Thursday, 10 November 2016

Miss Shakespeare wows 'em all over again

All the basic condition theatre requires is that fire last night & those costumes 
& the human voice & people gathered together.  
Sir Trevor Nunn, Director (Cats, 1981 \ Les Miserables, 1985)

From the footlights :  In Elizabethan / Jacobean England, women were forbidden to perform on stage. Men played women, boys played girls. But if as a woman your creative juices flow and you've got Wm. Shakespeare's DNA coursing through your veins as his younger daughter, being told you can't do theatre just fires you up. You gotta do what you gotta do. Such is the conceit behind the Tracey Power / Steve Charles musical Miss Shakespeare.

Power imagines for her play Shakespeare's daughter Judith who is not just a beer slinger at a local pub. She's a frustrated unpublished & unproduced playwright with skills not equal to Dad's maybe, but notable and consequential. Judith rounds up her pals nicknamed The Daily Gossips. She convinces them to rebrand as a troupe of rebels who're gonna put on a play even if they've got to stuff their trousers with gherkins to properly present their parts.

After rehearsing in the basement of The Cage pub a day a week for months on end, they decide to go public in drag as men in nearby Coventry just to see if they can get away with it.

How it's all put together :  Women in cotton skivvies debating whether it should be a squash or a cucumber or a turnip to tuck into their knickers. Properly stuffed, they troupe forth : "Here in The Cage we believe / That making theatre is like making a child. / If you want to be truly successful / You need more than just a penis."

Almost as if addressing an imagined all-woman audience, they chime in chorus : "Come see what you're missing, the passion of life, see what you're pissing away...!" And further goad and prod us spectators : "If it's passion you seek, it doesn't come to those who are weak!"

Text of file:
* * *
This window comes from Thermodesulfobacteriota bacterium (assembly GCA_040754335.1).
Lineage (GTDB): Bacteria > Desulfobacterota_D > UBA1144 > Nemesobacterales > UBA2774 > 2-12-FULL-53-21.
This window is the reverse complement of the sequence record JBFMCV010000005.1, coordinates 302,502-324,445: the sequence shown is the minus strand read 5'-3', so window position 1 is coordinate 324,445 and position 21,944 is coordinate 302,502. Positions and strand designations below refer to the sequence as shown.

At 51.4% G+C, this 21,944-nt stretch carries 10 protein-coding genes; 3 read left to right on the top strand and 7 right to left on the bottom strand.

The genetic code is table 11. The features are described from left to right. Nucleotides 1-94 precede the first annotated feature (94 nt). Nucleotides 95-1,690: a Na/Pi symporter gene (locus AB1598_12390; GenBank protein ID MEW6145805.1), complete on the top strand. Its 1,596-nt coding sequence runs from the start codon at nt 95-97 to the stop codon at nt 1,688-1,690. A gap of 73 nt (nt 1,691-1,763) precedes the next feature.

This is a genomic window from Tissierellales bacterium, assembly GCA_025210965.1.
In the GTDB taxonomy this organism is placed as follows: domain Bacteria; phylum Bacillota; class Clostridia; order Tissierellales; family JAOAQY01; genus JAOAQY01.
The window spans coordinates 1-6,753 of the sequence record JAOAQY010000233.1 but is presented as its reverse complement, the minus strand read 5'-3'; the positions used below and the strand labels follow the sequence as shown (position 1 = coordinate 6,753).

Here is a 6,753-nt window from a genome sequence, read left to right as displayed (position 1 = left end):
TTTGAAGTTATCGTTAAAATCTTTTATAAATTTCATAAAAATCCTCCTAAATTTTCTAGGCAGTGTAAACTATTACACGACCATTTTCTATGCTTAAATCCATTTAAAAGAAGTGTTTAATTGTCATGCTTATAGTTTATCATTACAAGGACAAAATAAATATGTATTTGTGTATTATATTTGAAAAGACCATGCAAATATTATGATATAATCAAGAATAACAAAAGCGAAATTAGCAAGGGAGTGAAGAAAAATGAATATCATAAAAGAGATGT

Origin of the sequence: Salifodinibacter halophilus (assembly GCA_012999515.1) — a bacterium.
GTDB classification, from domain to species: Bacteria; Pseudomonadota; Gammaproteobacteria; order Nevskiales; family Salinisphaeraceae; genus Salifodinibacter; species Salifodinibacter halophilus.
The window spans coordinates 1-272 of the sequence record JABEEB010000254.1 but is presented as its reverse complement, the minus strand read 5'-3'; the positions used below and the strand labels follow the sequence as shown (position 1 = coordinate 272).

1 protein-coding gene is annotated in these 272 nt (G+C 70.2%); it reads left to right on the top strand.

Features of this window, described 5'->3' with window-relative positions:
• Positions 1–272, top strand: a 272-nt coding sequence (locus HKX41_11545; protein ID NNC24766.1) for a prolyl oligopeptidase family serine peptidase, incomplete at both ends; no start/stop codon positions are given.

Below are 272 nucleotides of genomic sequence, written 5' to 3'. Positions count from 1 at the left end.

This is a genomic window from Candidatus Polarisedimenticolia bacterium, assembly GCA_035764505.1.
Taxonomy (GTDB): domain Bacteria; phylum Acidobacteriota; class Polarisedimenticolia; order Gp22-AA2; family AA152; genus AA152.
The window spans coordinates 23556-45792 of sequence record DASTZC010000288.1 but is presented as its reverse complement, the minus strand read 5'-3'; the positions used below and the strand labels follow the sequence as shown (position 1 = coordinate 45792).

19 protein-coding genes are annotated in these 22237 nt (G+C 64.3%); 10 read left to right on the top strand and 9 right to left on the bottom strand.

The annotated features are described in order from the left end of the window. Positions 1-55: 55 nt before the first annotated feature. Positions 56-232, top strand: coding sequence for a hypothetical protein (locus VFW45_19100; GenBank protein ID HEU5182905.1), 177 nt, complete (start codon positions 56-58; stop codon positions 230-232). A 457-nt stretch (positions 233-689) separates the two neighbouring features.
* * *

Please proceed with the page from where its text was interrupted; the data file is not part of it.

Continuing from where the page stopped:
The storyline rhymes off the women's grievances against their cloistered lives, their plight. Margaret (Erin Moon) has a husband who is a righteous starch in the church but perpetually unstarched in bed. Their marriage unconsummated after years and years. Bastard orphan Hanna (Pippa Mackie) whose whole life is a quest for her real self -- and if playacting somehow brings out the true her, great. Poor Katherine (Medina Hahn) who miscarries some 15 times and whose anxieties seem to prevent her womb from carrying to term a child for her loving husband.

What the show brings to the stage :  Borrowing from the lingo of Wave 2 Feminism, Judith (Meaghan Chenosky) accuses dad WS of theft of voice : "You write about us as if you know who we are!" She argues with him to ditch a certain Thomas Fletcher who apparently helped WS out on his later plays after WS had taken sick. Let me be your ghostwriter, she pleads. But Dad demurs. He fears the family will be humiliated if he's outed about using a woman -- particularly his own daughter -- to help him compose his so-revered theatrical stuff.

So Judith carries on with The Gossips. After they stuff their britches Hanna chortles : "If the shape looks right the illusion is real!" and then sing "Keep your pizzle in your pants! We'll be ruined if it drops!"  Shortly this chummy little sorority is riven, however. Judith's older sister Susannah (Caroline Cave) announces she must quit for fear she will be uncloaked and embarrass her 6-year-old daughter Bess. And her doctor husband's career & reputation face ruin -- all over a tumescent turnip. 

Crestfallen Judith responds understandingly but stakes her own claim shortly : "The life I saved was my own / Here's my voice, here I am / Forgive my form, forget my face / Here I am!" The women go to Coventry. They perform a show called "Atlanta" -- women acting as men playing women. The climax of their show brings out "huge anger and shocked confusion at all their wrongs" that are made plain for Coventry to see.